Well, better late than never, I suppose. Here, Sadik H. Kassim discusses “Wahhabism: A Critical Essay” by Hamid Algar.
“After September 11, when their utility had expired, the Wahhabists and the offshoots they produced were discarded into history’s waste bin of American allies gone bad (see Manuel Noriega, Saddam Hussein, etc.). It was now proper to write about them. Even the fashion magazine Interior Design got into the game, scoring a hit for a December 1, 2001 article making a snide reference to Wahhabism.
Despite the upsurge in the number of articles, the topic is still treated very superficially. Wahhabis are often described in clichéd terms as being the “Puritans” of the Muslim world. An analogy I have never liked. True the Puritans espoused a literal interpretation of scriptural texts; beyond that, however the similarities are minimal. The Puritans were intellectual heavyweights coupling Renaissance humanism with knowledge of scriptures and divinity. They complemented their religious readings with the Greek classics of Cicero, Virgil, Terence and Ovid. In addition to writing the first children books, they emphasized public schooling for all and founded Harvard, the first American university. For them, religion provided a stimulus and prelude for scientific thought. Among their members, they could count numerous fellows of the Royal Society of London. Most importantly, the Puritans were political and religious outcasts.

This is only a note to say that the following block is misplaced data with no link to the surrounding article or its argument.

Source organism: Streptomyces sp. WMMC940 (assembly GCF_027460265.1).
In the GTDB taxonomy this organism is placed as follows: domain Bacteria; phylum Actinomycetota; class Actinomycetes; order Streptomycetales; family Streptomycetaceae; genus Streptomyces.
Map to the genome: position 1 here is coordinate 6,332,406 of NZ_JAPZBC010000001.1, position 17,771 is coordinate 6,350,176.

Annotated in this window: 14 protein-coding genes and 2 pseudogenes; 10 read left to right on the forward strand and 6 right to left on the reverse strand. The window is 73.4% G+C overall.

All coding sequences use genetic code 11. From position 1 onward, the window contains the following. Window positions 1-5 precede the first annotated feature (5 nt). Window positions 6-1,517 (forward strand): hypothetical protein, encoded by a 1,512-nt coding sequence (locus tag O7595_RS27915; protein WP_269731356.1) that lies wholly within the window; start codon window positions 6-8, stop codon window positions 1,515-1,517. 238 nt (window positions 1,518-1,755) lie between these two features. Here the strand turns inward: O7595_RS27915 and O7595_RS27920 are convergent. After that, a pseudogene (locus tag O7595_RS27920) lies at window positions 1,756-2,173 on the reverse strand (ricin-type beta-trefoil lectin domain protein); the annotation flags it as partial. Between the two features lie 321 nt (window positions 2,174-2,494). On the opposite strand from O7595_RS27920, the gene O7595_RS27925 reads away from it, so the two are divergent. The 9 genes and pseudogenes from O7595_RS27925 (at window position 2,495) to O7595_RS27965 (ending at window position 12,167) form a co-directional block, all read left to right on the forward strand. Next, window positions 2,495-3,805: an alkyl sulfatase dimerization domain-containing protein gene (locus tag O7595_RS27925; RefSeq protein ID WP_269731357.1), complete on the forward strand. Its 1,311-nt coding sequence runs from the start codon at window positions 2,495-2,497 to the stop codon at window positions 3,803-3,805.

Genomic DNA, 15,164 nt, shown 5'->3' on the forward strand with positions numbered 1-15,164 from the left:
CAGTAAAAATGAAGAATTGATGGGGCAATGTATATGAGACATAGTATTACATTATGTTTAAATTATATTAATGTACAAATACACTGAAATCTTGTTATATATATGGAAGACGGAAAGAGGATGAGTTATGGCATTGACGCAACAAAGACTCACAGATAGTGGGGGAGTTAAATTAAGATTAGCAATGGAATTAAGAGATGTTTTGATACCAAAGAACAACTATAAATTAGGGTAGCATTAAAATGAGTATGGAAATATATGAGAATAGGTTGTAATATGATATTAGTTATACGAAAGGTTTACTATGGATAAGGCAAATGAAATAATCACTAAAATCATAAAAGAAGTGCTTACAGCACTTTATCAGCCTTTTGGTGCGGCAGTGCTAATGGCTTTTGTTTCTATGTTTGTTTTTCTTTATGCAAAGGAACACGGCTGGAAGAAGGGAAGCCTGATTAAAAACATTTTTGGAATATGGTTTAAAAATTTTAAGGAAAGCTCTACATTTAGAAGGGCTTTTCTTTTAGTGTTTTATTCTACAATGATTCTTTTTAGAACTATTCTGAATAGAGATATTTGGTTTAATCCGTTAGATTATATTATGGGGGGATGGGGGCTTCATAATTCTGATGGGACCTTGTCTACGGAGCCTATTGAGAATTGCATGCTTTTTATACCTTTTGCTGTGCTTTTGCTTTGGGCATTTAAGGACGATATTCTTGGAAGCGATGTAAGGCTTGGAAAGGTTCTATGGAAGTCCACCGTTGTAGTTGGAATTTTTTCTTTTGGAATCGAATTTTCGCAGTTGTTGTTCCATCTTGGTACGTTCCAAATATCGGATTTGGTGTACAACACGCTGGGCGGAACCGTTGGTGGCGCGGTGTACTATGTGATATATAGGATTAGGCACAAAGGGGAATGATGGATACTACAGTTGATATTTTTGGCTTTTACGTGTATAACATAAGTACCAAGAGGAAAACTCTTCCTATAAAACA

The Wahhabis certainly are not Puritans in any true sense of the word. The more apt comparison, I believe, is the evangelical Christian movement in modern times. Both the Wahhabis and the Evangelicals champion an ultra-literalist interpretation of the holy texts, casting them both at odds with the precedents set by their ancestors and with their co-religionists in modern times. Both Evangelicals and Wahhabis shun scientific/rational thought and treat the idea of a renewed interpretation of religious texts as anathema. Both groups have tremendous financial resources enabling the rapid spread of their beliefs. Most importantly, both have disproportionate access to the corridors of power—the Evangelicals and their incestuous relationship with the Bush administration, the Wahhabis and the Saudi royal family, although the latter is in a state of flux.”